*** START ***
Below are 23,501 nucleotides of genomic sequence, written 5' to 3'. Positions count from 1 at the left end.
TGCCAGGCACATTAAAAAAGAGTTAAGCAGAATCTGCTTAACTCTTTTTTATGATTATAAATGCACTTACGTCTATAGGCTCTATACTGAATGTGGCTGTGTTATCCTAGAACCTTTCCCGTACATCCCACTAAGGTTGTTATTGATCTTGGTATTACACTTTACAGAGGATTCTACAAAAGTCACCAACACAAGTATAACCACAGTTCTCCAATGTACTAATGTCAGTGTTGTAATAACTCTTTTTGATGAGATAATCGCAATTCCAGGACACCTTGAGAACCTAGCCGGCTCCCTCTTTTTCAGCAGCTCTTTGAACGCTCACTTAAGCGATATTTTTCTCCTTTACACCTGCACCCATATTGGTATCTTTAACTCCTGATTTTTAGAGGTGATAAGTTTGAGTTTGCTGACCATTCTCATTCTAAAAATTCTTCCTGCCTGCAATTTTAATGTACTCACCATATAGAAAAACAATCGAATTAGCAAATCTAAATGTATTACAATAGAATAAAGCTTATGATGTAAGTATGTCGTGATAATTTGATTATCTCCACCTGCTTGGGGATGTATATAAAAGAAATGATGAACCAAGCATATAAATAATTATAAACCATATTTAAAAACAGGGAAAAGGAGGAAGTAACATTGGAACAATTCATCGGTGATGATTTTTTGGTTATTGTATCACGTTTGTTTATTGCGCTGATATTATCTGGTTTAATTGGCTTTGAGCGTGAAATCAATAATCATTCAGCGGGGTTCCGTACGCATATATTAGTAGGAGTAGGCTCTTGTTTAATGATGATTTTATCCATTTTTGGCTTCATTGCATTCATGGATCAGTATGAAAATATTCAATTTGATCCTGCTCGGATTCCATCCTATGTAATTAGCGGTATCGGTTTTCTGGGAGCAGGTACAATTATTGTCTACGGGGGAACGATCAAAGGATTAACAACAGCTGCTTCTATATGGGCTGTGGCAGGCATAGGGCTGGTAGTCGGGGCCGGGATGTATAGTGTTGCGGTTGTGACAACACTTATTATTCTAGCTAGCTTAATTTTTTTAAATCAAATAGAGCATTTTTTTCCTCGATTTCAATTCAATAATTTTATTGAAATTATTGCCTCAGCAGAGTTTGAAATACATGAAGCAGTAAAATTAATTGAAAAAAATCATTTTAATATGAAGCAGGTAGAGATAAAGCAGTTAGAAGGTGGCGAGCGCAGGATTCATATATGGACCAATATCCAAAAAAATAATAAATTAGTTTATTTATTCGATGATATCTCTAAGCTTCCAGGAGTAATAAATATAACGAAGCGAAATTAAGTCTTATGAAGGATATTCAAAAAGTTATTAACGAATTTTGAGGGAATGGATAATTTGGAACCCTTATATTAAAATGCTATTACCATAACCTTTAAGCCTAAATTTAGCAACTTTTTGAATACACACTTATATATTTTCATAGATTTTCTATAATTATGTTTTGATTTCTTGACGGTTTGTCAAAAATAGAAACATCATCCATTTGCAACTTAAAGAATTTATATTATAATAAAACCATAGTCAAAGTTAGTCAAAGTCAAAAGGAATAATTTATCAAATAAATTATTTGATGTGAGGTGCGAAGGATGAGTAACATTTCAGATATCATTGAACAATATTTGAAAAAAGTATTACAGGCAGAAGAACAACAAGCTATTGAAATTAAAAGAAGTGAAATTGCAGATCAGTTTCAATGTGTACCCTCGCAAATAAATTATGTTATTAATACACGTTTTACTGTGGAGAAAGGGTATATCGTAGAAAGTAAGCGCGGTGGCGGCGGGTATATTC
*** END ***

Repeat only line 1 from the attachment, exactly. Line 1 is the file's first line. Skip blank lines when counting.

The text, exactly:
Below are 23,501 nucleotides of genomic sequence, written 5' to 3'. Positions count from 1 at the left end.